At United Airlines, CEO Scott Kirby said his company’s policy was to reduce the number of staff at the hospital, with an average of one employee dying a week before the order.

“Although I know many people still reject our policy, United shows that the vaccine is right because it saves lives,” he told staff.

Citi boss Jane Fraser has ordered the bank's 65,000 employees to be vaccinated in defiance of a Supreme Court ruling.  (Getty Images).
Citi boss Jane Fraser has ordered the bank’s 65,000 employees to be vaccinated in defiance of a Supreme Court ruling. (Getty Images).

In addition to health benefits, companies have financial and operational reasons to insist. Health care costs, which are often partially protected by employers, are higher for those who are not vaccinated, and they are more likely to miss work due to illness.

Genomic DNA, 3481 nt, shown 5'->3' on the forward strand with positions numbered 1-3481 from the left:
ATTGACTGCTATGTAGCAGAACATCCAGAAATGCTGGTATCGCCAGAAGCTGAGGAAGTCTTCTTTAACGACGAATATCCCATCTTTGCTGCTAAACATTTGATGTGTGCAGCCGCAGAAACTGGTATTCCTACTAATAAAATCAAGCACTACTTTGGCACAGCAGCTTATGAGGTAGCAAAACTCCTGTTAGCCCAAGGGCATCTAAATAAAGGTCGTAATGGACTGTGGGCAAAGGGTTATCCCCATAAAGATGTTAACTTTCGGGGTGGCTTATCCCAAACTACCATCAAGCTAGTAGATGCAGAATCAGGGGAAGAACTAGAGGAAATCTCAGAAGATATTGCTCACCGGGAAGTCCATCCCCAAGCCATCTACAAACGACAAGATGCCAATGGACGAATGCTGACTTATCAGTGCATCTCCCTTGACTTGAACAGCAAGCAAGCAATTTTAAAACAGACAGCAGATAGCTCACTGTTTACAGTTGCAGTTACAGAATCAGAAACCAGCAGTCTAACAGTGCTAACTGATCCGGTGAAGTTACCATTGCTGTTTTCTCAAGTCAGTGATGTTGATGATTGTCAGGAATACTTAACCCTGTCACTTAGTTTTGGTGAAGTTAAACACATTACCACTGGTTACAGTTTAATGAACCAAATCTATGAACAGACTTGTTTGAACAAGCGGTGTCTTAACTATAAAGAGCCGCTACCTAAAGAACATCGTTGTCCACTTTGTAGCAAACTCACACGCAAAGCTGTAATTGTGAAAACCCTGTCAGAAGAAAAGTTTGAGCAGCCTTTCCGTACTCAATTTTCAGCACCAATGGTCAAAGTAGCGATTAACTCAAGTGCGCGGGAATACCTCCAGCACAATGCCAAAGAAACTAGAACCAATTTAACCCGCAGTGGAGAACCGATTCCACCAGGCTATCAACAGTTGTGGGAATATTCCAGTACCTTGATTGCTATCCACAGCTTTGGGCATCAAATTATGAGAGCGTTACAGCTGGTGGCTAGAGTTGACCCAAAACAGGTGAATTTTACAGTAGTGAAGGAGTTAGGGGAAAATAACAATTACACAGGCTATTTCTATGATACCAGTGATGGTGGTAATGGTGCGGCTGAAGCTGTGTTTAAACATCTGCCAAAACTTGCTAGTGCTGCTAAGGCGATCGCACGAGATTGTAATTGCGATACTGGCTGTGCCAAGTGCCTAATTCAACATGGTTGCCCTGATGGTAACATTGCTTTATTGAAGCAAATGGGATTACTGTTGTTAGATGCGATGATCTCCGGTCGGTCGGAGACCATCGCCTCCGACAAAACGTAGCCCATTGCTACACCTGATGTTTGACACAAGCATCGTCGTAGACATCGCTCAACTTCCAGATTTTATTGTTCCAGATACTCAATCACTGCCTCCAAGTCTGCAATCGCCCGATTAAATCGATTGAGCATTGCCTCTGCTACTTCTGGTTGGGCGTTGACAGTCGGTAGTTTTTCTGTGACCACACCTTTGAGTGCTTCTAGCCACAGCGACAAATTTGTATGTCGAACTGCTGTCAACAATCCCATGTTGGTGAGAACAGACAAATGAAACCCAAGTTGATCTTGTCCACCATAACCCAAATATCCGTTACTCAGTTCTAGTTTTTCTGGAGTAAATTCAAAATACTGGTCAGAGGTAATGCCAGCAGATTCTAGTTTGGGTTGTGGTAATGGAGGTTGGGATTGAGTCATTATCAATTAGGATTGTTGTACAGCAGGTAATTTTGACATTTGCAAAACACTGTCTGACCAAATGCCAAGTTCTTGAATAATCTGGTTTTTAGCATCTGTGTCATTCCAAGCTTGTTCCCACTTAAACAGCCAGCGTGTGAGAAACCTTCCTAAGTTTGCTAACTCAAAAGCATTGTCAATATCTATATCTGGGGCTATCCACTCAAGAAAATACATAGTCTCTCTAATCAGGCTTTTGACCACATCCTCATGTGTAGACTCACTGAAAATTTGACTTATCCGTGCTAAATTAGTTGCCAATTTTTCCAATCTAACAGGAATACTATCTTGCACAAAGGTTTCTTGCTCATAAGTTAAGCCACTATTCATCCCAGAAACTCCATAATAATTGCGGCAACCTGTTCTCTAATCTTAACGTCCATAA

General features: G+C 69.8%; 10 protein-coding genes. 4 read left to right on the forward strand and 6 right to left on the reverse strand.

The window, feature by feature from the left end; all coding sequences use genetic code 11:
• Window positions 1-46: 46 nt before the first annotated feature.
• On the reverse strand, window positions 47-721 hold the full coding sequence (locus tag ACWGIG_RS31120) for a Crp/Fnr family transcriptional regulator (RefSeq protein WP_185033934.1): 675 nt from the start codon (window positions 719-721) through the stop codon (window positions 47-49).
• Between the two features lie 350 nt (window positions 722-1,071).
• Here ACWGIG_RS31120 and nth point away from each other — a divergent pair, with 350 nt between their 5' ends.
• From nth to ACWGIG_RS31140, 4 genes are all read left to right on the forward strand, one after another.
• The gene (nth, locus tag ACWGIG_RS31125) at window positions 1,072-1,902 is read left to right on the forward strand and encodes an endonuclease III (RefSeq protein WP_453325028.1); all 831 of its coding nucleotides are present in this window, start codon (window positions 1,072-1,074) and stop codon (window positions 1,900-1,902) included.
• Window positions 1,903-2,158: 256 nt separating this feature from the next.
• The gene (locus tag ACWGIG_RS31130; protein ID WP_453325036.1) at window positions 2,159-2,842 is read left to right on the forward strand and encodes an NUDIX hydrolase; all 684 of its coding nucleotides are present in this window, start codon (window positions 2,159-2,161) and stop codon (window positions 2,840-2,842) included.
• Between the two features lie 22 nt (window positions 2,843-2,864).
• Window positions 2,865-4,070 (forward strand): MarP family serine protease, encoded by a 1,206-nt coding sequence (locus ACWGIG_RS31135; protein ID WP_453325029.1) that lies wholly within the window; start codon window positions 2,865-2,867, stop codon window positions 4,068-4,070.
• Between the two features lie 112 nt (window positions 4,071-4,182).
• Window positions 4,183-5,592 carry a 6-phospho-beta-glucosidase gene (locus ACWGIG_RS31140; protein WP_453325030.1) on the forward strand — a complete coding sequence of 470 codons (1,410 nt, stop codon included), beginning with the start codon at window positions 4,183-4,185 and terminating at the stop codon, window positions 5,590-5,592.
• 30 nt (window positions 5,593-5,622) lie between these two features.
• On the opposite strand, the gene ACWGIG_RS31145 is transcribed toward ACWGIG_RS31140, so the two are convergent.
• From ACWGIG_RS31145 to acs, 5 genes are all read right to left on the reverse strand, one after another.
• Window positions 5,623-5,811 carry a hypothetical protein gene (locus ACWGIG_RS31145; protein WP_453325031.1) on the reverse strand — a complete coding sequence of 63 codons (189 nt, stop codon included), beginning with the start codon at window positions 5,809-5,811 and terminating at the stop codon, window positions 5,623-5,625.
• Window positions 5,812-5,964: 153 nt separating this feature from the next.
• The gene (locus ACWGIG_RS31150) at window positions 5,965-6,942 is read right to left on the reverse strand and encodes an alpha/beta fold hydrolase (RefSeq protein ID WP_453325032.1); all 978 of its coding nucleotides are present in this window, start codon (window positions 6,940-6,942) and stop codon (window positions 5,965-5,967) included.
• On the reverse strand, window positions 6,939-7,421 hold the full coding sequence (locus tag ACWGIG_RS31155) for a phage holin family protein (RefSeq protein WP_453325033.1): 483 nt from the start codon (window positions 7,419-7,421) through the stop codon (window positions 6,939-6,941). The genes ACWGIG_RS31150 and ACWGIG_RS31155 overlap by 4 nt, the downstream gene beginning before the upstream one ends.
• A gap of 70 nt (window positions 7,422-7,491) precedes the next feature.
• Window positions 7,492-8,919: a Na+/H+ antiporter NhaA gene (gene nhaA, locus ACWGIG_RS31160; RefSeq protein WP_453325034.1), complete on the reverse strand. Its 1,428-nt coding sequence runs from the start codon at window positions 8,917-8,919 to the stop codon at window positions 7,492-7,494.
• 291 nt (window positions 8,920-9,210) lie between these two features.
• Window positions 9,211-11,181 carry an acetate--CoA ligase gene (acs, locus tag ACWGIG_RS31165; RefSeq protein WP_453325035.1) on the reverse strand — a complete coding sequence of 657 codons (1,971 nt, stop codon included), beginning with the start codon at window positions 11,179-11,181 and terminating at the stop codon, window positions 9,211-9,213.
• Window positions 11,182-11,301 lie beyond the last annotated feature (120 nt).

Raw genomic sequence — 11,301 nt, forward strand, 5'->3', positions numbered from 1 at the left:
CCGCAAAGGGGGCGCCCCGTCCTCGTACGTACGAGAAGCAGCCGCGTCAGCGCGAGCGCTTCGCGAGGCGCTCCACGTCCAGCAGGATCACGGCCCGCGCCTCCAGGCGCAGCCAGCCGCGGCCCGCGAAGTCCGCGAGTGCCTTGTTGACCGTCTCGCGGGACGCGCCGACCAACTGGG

However, so far, most of the people affected by the decrees have been working in democratic offices or states; Previously vaccinated groups. Gallup estimates Only 5% of unvaccinated Americans face orders Of employers.

About 63% of Americans are “fully vaccinated” and 84% (12+ years old) in the UK have received the two-dose vaccine.

“The vaccine mandate will have the greatest impact on the lowest paid and least educated workers, but it will also create the most friction because the largest group will need to be vaccinated,” said Health Chairman Jeff Levine-Scherz. WTW’s population insurance and risk consulting firm surveyed employers about vaccines.